76. 76.
    Pickup, M. W., J. K. Mouw, and V. M. Weaver. The extracellular matrix modulates the hallmarks of cancer. EMBO Rep. 15(12):1243–1253, 2014. doi: 10.15252/embr.201439246.CrossRefGoogle Scholar
  77. 77.
    Plodinec, M., M. Loparic, C. A. Monnier, E. C. Obermann, R. Zanetti-Dallenbach, P. Oertle, et al. The nanomechanical signature of breast cancer. Nat. Nano 7(11):757–765, 2012. doi: 10.1038/nnano.2012.167.CrossRefGoogle Scholar
  78. 78.
    Plodinec, M., M. Loparic, C. A. Monnier, E. C. Obermann, R. Zanetti-Dallenbach, P. Oertle, et al. The nanomechanical signature of breast cancer. Nat. Nanotechnol. 7(11):757–765, 2012. doi: 10.1038/nnano.2012.167.CrossRefGoogle Scholar
  79. 79.
    Plotnick, R. E., R. H. Gardner, W. W. Hargrove, K. Prestegaard, and M. Perlmutter. Lacunarity analysis: a general technique for the analysis of spatial patterns. Phys. Rev. E 53(5):5461–5468, 1996. doi: 10.1103/PhysRevE.53.5461.CrossRefGoogle Scholar
  80. 80.
    Provenzano, P. P., K. W. Eliceiri, J. M. Campbell, D. R. Inman, J. G. White, and P. J. Keely. Collagen reorganization at the tumor-stromal interface facilitates local invasion. BMC Med. 4(1):38, 2006. doi: 10.1186/1741-7015-4-38.CrossRefGoogle Scholar
  81. 81.
    Raub, C. B., V. Suresh, T. Krasieva, J. Lyubovitsky, J. D. Mih, A. J. Putnam, et al. Noninvasive assessment of collagen gel microstructure and mechanics using multiphoton microscopy. Biophys. J. 92(6):2212–2222, 2007. doi: 10.1529/biophysj.106.097998.CrossRefGoogle Scholar
  82. 82.
    Raub, C. B., J. Unruh, V. Suresh, T. Krasieva, T. Lindmo, E. Gratton, et al. Image correlation spectroscopy of multiphoton images correlates with collagen mechanical properties. Biophys. J. 94(6):2361–2373, 2008. doi: 10.1529/biophysj.107.120006.CrossRefGoogle Scholar
  83. 83.
    Roeder, B. A., K. Kokini, J. E. Sturgis, J. P. Robinson, and S. L. Voytik-Harbin. Tensile mechanical properties of three-dimensional type I collagen extracellular matrices with varied microstructure. J. Biomech. Eng. 124:214–222, 2002. doi: 10.1115/1.1449904.CrossRefGoogle Scholar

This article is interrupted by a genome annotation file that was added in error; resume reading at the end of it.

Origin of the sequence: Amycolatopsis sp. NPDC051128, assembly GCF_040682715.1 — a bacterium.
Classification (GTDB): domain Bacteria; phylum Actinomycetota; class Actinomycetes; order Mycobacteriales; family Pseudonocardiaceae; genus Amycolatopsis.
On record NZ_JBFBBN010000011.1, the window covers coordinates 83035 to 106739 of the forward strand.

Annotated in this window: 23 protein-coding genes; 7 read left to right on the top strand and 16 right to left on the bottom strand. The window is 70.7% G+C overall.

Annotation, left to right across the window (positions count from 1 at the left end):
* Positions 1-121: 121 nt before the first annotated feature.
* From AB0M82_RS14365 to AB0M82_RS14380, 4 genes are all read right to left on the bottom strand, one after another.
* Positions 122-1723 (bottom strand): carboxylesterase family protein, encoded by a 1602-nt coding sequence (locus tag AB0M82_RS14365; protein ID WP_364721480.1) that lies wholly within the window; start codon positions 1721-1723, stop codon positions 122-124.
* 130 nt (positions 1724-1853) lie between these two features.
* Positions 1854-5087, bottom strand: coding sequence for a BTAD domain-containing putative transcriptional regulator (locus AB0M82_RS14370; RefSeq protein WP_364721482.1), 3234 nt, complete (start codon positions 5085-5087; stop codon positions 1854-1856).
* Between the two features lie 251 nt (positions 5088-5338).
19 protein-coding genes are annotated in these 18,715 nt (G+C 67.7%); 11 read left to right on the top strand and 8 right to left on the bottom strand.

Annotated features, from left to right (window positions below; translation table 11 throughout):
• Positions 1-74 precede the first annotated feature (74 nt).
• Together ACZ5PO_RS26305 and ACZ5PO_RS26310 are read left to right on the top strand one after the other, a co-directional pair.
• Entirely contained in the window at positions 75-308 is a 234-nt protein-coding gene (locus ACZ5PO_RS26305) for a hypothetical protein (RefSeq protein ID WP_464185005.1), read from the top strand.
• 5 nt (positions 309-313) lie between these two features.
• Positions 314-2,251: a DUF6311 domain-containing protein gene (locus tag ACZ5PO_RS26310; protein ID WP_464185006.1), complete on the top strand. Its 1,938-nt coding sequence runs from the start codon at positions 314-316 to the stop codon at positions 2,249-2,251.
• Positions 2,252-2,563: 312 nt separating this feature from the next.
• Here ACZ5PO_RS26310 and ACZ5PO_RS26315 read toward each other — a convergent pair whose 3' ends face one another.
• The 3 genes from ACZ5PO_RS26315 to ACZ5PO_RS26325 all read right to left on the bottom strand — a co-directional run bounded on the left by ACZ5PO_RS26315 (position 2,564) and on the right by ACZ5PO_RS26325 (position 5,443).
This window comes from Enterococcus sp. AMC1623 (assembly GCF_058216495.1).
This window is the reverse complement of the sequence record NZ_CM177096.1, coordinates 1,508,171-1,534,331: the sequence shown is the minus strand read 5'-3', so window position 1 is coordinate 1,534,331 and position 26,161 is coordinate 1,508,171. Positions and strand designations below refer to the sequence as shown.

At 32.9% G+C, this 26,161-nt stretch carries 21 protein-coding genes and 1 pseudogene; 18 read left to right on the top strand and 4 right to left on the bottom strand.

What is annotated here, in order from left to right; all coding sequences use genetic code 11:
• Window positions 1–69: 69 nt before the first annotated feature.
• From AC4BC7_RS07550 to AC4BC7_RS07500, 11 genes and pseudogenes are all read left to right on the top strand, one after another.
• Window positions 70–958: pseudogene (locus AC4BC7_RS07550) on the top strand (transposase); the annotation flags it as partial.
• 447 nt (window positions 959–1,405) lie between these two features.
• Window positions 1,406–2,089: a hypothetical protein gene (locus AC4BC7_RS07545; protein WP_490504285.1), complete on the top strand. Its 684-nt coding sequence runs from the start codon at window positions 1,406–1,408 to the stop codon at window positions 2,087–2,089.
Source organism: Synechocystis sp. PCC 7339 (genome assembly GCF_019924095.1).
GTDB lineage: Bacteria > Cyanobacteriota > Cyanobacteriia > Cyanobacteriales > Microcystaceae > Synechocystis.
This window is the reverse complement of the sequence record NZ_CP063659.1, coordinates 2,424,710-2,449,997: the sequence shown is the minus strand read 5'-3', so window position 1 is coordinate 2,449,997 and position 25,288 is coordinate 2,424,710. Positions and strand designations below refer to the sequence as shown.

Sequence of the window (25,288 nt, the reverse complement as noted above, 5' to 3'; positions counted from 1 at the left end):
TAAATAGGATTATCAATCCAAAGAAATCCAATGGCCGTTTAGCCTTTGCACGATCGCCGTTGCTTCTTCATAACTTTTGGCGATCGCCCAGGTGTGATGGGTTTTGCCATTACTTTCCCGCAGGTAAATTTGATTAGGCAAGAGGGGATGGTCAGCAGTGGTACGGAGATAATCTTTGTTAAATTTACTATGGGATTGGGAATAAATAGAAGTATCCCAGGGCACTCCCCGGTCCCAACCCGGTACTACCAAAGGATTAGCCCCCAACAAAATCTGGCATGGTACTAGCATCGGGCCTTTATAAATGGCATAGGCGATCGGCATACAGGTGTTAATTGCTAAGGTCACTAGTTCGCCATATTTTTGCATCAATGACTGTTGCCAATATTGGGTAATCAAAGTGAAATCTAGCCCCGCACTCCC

84. 84.
    Schedin, P., and P. J. Keely. Mammary gland ECM remodeling, stiffness, and mechanosignaling in normal development and tumor progression. Cold Spring Harb. Perspect. Biol. 3(1):a003228, 2011. doi: 10.1101/cshperspect.a003228.CrossRefGoogle Scholar
  85. 85.
    Shen, Z. L., M. R. Dodge, H. Kahn, R. Ballarini, and S. J. Eppell. Stress-strain experiments on individual collagen fibrils. Biophys. J. 95(8):3956–3963, 2008. doi: 10.1529/biophysj.107.124602.CrossRefGoogle Scholar
  86. 86.
    Shoulders, M. D., and R. T. Raines. Collagen structure and stability. Annu. Rev. Biochem. 78:929–958, 2009. doi: 10.1146/annurev.biochem.77.032207.120833.CrossRefGoogle Scholar
  87. 87.
    Sollich, P. Rheological constitutive equation for a model of soft glassy materials. Phys. Rev. E 58(1):738–759, 1998. doi: 10.1103/PhysRevE.58.738.CrossRefGoogle Scholar
  88. 88.
    Sollich, P., F. Lequeux, P. Hébraud, and M. Cates. Rheology of soft glassy materials. Phys. Rev. Lett. 78(10):2020–2023, 1997. doi: 10.1103/PhysRevLett.78.2020.CrossRefGoogle Scholar
  89. 89.
    Squires, T. M., and T. G. Mason. Fluid mechanics of microrheology. Annu. Rev. Fluid Mech. 42:413–438, 2010. doi: 10.1146/annurev-fluid-121108-145608.CrossRefGoogle Scholar
  90. 90.
    Staunton, J. R., B. L. Doss, S. Lindsay, and R. Ros. Correlating confocal microscopy and atomic force indentation reveals metastatic cancer cells stiffen during invasion into collagen I matrices. Sci. Rep. 6:19686, 2016. doi: 10.1038/srep19686.CrossRefGoogle Scholar
  91. 91.
    Storm, C., J. J. Pastore, F. MacKintosh, T. Lubensky, and P. A. Jamney. Nonlinear elasticity in biological gels. Nature 435:191–194, 2005. doi: 10.1038/nature03497.1.CrossRefGoogle Scholar
  92. 92.
    Stroka, K. M., H. Jiang, S.-H. Chen, Z. Tong, D. Wirtz, S. X. Sun, and K. Konstantopoulos. Water permeation drives tumor cell migration in confined microenvironments. Cell 157(3):611–623, 2014. doi: 10.1016/j.cell.2014.02.052.CrossRefGoogle Scholar